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Honolulu firefighter critically injured in training accident off Diamond Head

  • COURTESY HAWAII NEWS NOW

    An ambulance responded to a park near Diamond Head after a firefighter was critically injured in a training accident offshore.

The Honolulu Fire Department is investigating an accident during a training operation in which two firefighters were injured, one critically, this morning in waters off Diamond Head.

The accident occurred at 10:45 a.m. during a rescue watercraft training operation.

HFD issued a short media release saying that one firefighter remains in critical condition and another was treated and released at a local hospital.

HFD Capt. David Jenkins said he could not release any further details than what was contained in the news release.

Fire Chief Manuel Neves said in a written statement: “On behalf of the members of the Honolulu Fire Department, our thoughts and prayers are with the injured firefighter. We ask the public for their continued respect for the privacy of the firefighter and his family.”

The Fire Department will provide more information when it becomes available.

A high surf advisory was in effect for south shore waters. Forecasters said wave heights of 5 to 8 feet were expected today.

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  • This is a reminder of the hard work and dedication that our Hawaii Fireman bring to the job. These guys risk their lives training in heavy surf so that that they can save us when we, our family, friends, and visitors need them most.

    The Hawaii Firemen and our Lifeguards are the absolute best. I always say “call 911 and see who shows up first.” It’s almost always the excellent and dedicated Firemen. Thank you all for the work you do and the sacrifices you make.

    Best wishes for a speedy and easy recovery for this hero.

  • What a tragedy. Our community suffers when those we rely upon in dire circumstances are injured, or worse, in the line of duty. It’s even more of a tragedy when they are tasked with performing highly specialized and dangerous duties that are not a normal part of their training and skill set.

    Firefighters are highly training and skilled in firefighting. Ocean lifeguards are highly trained and skilled in ocean rescue. Why are we putting these emergency responders’ lives on the line in the ocean when we have other emergency responders who have greater experience, are better trained, and are readily available to respond to ocean emergencies?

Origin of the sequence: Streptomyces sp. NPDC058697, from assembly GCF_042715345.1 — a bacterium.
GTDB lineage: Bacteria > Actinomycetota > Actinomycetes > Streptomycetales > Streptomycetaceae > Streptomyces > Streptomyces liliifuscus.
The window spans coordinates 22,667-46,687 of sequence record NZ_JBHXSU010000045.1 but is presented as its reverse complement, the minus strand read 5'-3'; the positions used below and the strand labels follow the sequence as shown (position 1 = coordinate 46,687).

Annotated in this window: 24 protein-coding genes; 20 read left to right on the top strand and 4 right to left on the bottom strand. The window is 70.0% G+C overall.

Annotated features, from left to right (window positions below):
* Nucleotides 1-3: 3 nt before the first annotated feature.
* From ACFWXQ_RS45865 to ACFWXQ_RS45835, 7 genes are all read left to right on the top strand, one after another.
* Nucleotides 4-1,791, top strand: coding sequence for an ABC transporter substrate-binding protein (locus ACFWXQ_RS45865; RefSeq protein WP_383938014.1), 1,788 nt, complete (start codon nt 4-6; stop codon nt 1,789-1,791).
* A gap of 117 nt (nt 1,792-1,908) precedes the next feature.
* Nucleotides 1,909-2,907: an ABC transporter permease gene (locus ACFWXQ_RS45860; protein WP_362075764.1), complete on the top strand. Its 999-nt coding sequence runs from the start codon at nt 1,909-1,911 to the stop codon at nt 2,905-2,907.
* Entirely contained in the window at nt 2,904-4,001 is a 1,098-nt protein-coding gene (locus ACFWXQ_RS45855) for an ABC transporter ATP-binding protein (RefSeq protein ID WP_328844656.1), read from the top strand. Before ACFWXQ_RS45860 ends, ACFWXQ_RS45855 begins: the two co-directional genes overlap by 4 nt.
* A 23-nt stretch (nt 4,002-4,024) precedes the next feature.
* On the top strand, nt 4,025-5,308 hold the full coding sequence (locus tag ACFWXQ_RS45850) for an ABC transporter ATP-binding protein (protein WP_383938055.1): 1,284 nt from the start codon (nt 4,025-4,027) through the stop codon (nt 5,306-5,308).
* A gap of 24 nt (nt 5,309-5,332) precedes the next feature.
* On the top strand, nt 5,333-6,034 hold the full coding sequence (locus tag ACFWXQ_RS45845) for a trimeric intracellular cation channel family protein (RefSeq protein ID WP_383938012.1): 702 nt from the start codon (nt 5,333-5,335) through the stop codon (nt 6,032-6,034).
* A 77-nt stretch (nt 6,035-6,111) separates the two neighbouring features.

Unfortunately, this is not the first instance in which firefighters have been injured, some severely, attempting ocean rescues in high surf situations or training for the same.

    Let’s leave these situations to the ocean lifeguards who specialize in ocean rescue and let our firefighters do what they do best: fight fires.

    • The ocean is there 24/7 and the Lifeguards go off duty. So the Fire Department is the second string and they do the “dirty work” of recovery … when it is too late for a rescue. It will be interesting in this case to see if the retrospective will place learning opportunity on the individual execution or the amount of peril imposed by a superior in charge. Sorry about these 1/2 stories when there are no answers to logical questions the brain starts to speculate. I hope these firefighters have a full speedy recovery.

      • That does not make sense. If it is dark and a swimmer or surfer is lost at sea, even HFD wouod not be effective in trying to search and find a lost swimmer/surfer/diver in the dark. Therefore search and rescue near shore would be responsibility of the lifeguard first. Username1 asks the legitimate question, why is HFD allowing firefighters in open ocean training scenarios that are so ‘dangerous’ that a firefigher might end up losing his life in a open ocean training execrcise? 5 to 8 ft south shore waves are not small but that should be nothing to EXPERIENCED City lifeguard water rescue who can deal with 20 plus North shore swells. This accident reminds me of how an HPD motorcycle officer died in a ‘training exercise’ while practicing VIP motorcade detail where HPD motorcycle officers ride ridculuously fast on city streets only for the purpose of helping direct motorcade traffic. In that case very questionable the person in charge to require his officer to ride so recklessly in just a practice exercise.

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